• China: the size and population of China can easily make it an administrative nightmare from a payroll perspective. As well as withholding income tax, employers also have to withhold (and make their own contributions to) as many as six different kinds of social insurance, and the rates of these insurance contributions vary from region to region, and even from city to city. To complicate things even further, these contributions are calculated according to an annual amount, even though the contributions themselves have to be made to the relevant authorities monthly.
  • Brazil: running payroll in Brazil is like aiming at a moving target, perhaps more so than just about any other country in the world. Labor laws and agreements vary across different states (as well as federal laws applied nationally), and these rules are prone to frequent adjustment. At the same time, the power of trade unions and collective bargaining agreements is high, and so a range of allowances and benefits are also applicable to individual industries, and even individual employees. This generates further variables for payroll teams to deal with.
  • Argentina: the main barrier to easy payroll in Argentina is a complex web of requirements around financial reporting. Every month, businesses in Argentina are obliged to submit financial reports around income tax, social security, and employer wage tax returns. Additionally, payroll reporting has to be submitted quarterly at local, state and federal levels. Putting these reports together consumes time and resources that divert payroll teams away from other vital tasks.
  • Spain: the political make-up of Spain plays a big part in preventing the easy running of payroll. Spain is made up of a collection of states and autonomous territories, and the scope of law-making powers can vary substantially from one area to another. From a payroll perspective, this creates complications through varying tax rates (national and municipal), and differences in deductions and statutory leave. Add in complex reporting demands and it’s easy for businesses to find running payroll in Spain tough.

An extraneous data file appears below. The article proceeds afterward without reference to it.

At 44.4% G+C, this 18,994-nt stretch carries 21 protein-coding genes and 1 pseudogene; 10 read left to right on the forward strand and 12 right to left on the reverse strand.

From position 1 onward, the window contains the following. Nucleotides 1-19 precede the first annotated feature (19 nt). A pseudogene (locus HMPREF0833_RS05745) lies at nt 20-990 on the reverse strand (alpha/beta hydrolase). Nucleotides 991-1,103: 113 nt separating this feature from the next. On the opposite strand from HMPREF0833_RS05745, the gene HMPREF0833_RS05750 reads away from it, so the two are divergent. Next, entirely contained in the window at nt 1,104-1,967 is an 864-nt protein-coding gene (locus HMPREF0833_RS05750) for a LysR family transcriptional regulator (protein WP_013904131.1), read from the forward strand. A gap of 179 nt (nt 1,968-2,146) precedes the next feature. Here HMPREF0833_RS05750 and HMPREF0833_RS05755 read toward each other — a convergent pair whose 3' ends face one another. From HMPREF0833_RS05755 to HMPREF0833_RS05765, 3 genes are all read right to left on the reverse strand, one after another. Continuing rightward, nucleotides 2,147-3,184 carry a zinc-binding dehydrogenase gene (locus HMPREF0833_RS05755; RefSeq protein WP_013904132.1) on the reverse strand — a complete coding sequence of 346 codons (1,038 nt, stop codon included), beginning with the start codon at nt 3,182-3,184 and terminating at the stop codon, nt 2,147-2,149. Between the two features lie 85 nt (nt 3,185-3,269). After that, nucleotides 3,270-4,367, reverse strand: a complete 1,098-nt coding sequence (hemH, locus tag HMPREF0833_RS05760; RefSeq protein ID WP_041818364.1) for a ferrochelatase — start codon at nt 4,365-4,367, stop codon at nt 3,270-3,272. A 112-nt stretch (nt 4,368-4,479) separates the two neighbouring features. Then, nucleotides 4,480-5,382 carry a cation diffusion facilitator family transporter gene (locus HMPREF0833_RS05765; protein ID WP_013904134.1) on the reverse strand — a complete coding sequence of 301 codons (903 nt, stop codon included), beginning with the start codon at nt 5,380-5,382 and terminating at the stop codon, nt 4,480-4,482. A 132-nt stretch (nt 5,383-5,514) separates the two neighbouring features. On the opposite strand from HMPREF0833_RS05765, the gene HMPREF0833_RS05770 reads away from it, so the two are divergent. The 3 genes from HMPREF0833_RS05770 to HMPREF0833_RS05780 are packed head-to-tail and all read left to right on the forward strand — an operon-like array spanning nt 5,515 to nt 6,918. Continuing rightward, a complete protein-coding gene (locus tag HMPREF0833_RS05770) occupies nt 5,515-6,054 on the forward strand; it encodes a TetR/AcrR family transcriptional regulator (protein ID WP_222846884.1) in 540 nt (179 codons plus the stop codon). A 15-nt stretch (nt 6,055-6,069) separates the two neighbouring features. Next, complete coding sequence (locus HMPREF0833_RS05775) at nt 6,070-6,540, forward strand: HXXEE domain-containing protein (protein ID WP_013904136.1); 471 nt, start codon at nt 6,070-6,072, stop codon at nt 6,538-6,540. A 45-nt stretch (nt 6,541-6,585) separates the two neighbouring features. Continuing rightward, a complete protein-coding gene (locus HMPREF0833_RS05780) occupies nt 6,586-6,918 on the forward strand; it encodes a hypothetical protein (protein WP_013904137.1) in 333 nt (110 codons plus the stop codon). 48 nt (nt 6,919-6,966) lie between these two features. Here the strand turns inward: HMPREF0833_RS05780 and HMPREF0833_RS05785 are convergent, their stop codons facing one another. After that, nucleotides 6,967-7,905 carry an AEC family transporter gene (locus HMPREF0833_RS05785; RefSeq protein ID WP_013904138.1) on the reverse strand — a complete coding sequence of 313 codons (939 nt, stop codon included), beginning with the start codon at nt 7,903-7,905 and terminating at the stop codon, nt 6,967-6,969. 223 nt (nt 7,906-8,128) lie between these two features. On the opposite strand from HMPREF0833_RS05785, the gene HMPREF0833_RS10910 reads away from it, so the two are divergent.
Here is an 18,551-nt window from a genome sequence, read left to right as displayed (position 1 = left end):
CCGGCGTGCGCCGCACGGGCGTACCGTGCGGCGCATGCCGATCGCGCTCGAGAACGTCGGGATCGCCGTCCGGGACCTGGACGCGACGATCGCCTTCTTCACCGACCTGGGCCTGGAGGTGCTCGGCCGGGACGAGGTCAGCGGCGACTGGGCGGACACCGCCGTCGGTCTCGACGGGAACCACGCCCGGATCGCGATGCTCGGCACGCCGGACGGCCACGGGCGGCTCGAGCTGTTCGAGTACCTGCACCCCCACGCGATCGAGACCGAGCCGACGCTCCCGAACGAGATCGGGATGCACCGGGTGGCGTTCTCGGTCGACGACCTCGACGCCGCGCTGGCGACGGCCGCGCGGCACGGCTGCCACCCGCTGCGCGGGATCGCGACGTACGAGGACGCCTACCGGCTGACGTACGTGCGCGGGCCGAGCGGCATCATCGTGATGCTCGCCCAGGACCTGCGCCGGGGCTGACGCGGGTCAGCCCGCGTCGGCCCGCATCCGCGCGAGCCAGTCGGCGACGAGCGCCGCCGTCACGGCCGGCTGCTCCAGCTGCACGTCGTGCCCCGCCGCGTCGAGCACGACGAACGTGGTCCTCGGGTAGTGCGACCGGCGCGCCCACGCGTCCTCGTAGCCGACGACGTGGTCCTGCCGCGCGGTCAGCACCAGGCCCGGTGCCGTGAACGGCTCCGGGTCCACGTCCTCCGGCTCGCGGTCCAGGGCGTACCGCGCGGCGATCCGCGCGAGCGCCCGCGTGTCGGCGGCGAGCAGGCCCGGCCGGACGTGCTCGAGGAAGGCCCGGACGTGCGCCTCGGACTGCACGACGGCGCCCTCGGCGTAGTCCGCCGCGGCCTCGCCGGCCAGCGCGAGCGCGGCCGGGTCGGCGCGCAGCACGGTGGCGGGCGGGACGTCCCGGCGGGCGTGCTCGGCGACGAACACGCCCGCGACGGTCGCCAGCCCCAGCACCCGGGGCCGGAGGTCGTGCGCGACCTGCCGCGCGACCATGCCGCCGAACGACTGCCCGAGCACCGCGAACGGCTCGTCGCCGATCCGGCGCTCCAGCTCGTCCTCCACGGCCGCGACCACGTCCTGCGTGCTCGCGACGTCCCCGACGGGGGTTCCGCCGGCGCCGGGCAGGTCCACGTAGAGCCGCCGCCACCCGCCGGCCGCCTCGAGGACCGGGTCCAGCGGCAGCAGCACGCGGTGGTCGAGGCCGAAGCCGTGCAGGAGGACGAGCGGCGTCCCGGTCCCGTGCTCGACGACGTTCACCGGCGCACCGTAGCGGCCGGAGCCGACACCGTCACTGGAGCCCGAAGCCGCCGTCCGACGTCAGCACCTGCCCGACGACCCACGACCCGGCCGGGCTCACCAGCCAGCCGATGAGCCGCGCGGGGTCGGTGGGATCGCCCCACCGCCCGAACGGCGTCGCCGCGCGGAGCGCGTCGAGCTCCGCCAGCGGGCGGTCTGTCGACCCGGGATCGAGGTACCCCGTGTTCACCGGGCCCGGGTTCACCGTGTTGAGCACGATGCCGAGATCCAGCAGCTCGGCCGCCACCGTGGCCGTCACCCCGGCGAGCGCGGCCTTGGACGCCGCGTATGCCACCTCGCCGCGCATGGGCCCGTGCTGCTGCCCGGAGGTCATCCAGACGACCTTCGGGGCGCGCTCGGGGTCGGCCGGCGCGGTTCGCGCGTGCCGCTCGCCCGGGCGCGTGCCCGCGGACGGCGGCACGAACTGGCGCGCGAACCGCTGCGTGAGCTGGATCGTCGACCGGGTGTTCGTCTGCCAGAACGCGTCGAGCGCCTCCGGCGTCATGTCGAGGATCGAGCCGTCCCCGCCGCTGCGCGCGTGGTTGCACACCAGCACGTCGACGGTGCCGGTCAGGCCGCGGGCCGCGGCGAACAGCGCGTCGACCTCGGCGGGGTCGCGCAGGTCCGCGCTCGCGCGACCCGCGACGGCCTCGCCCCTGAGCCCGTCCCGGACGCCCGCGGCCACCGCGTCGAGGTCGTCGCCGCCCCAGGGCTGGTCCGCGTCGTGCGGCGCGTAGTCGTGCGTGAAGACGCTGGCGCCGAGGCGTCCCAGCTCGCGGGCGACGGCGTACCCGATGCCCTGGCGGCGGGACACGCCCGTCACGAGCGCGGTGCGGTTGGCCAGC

• Italy: regional taxes, local taxes, variations in statutory leave, monthly reports and declarations, collective bargaining agreements: Italy is almost a perfect storm of payroll complexity. And beyond all these factors is the legislation round mandatory severance pay, which involves complicated calculations of the length of service, amount of salary and inflation. It’s no surprise, therefore, that running payroll in Italy is both time-consuming, resource-intensive and involves a high supplemental impact rate.



In summary

The six examples we’ve provided here are relatively extreme cases, but these kinds of characteristics are present in countries all over the world. It demonstrates the burden on payroll teams to keep track of all their different responsibilities in order to stay compliant and run payroll efficiently. But perhaps just as importantly, it highlights the benefit of partnering with a global payroll expert who can help businesses stay on top of everything they need to do in all their territories.

Get a more detailed view of regional variations in payroll performance with the new edition of the CloudPay Global Payroll Efficiency Index. Download your copy of the report today.